Font::TTF::Table − Superclass for tables and used for tables we don’t have a class for
Looks after the purely table aspects of a TTF table, such as whether the table has been read before, locating the file pointer, etc. Also copies tables from input to output.
variables start with a space
Flag which indicates that the table has already been read from file.
Allows the creation of unspecific tables. Data is simply output to any font file being created.
If set, overrides the font default for WOFF table compression. Is a scalar integer specifying a table size threshold below which this table will not be compressed. Set to −1 to never compress; 0 to always compress.
The read file handle
Location of the file in the input file
Length in the input directory
Compressed length of the table if a WOFF font. 0 < ZLENGTH < LENGTH implies table is compressed.
Checksum read from the input file’s directory
The Font::TTF::Font that table is part of
Creates a new table or subclass. Table instance variables are passed in at this point as an associative array.
Reads the table from the input file. Acts as a superclass to all true tables. This method marks the table as read and then just sets the input file pointer but does not read any data. If the table has already been read, then returns "undef" else returns $self
For WOFF-compressed tables, the table is first decompressed and a replacement file handle is created for reading the decompressed data. In this case ORIGINALOFFSET will preserve the original value of OFFSET for applications that care.
Reads the table into the "dat" instance variable for those tables which don’t know any better
Writes out the table to the font file. If there is anything in the "dat" instance variable then this is output, otherwise the data is copied from the input file to the output
Outputs this table in XML format. The table is first read (if not already read) and then if there is no subclass, then the data is dumped as hex data
Output a particular element based on its contents.
Handles the default type of <data> for those tables which aren’t subclassed
Returns the minimum size this table can be. If it is smaller than this, then the table must be bad and should be deleted or whatever.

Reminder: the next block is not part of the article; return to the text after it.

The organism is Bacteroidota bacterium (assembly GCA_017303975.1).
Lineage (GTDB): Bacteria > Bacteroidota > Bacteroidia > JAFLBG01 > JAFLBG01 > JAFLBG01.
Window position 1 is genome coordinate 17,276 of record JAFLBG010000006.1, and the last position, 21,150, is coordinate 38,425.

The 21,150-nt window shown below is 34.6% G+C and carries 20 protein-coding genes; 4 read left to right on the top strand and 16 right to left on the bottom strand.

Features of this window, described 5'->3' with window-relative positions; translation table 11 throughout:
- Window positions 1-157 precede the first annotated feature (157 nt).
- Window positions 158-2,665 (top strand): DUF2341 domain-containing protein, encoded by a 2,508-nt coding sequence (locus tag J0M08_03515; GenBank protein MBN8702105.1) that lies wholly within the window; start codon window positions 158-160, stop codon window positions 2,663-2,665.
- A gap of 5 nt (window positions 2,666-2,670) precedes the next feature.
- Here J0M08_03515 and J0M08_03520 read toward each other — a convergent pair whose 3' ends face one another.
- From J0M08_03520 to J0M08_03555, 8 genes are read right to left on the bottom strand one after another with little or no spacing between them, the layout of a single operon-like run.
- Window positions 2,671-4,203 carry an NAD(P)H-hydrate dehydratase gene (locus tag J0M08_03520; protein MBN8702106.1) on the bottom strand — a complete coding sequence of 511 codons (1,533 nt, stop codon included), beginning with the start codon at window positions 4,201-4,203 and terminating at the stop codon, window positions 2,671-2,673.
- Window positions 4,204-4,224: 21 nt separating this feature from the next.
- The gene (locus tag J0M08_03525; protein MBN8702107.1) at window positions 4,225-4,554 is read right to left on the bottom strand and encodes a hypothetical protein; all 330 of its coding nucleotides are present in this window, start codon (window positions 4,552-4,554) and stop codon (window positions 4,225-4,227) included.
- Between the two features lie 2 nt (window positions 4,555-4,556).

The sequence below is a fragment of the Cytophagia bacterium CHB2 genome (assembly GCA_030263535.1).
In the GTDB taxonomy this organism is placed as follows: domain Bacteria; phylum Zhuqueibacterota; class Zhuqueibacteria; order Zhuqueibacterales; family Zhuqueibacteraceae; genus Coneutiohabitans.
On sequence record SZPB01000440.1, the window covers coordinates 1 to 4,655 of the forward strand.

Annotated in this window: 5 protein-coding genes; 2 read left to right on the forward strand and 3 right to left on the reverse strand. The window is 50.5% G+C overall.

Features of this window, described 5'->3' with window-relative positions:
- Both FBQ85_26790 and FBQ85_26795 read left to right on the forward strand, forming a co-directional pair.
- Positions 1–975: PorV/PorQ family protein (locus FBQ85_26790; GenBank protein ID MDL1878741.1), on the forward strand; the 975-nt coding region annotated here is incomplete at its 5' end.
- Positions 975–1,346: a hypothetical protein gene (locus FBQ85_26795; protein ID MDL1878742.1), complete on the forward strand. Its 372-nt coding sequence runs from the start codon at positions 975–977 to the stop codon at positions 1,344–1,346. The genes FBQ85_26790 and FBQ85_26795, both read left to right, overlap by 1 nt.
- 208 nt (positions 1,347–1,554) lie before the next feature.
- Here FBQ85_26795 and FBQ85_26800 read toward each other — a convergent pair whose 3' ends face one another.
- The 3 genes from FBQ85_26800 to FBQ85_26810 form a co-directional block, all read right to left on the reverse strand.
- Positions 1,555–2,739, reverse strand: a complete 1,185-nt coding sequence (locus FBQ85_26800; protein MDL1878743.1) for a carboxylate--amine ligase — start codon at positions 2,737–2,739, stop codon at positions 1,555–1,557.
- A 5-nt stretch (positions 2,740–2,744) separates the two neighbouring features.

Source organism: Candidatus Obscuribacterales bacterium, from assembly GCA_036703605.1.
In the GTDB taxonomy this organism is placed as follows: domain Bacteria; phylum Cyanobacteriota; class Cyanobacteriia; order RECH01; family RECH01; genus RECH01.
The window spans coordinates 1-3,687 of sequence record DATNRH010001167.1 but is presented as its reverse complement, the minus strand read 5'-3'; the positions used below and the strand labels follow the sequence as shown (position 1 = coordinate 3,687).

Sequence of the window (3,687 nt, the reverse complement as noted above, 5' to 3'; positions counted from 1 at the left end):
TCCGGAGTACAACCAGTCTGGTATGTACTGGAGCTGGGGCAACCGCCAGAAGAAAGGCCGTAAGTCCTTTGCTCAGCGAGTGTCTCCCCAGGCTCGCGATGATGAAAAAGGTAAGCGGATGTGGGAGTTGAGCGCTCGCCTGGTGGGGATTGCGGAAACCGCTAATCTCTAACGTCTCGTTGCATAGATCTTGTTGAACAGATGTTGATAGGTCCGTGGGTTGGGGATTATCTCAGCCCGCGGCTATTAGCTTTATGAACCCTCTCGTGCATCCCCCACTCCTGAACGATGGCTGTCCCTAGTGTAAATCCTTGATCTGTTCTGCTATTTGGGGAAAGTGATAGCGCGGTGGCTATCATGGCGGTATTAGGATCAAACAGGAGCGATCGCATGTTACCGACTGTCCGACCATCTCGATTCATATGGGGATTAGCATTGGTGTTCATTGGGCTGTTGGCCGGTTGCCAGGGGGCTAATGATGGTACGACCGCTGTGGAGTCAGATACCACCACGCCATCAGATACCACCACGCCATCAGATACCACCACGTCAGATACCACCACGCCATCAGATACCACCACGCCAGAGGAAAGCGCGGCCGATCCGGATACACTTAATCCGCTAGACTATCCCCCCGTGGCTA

This sets the dirty flag to the given value or 1 if no given value. It returns the value of the flag
Each table knows how to update itself. This consists of doing whatever work is required to ensure that the memory version of the table is consistent and that other parameters in other tables have been updated accordingly. I.e. by the end of sending "update" to all the tables, the memory version of the font should be entirely consistent.
Some tables which do no work indicate to themselves the need to update themselves by setting isDirty above 1. This method resets that accordingly.
Clears a table of all data to the level of not having been read
Releases ALL of the memory used by this table, and all of its component/child objects. This method is called automatically by ’Font::TTF::Font−>release’ (so you don’t have to call it yourself).
NOTE , that it is important that this method get called at some point prior to the actual destruction of the object. Internally, we track things in a structure that can result in circular references, and without calling ’"release()"’ these will not properly get cleaned up by Perl. Once this method has been called, though, don’t expect to be able to do anything with the "Font::TTF::Table" object; it’ll have no internal state whatsoever.
Developer note: As part of the brute-force cleanup done here, this method will throw a warning message whenever unexpected key values are found within the "Font::TTF::Table" object. This is done to help ensure that any unexpected and unfreed values are brought to your attention so that you can bug us to keep the module updated properly; otherwise the potential for memory leaks due to dangling circular references will exist.
No known bugs
Martin Hosken <http://scripts.sil.org/FontUtils>.
Copyright (c) 1998−2016, SIL International (http://www.sil.org)
This module is released under the terms of the Artistic License 2.0. For details, see the full text of the license in the file LICENSE.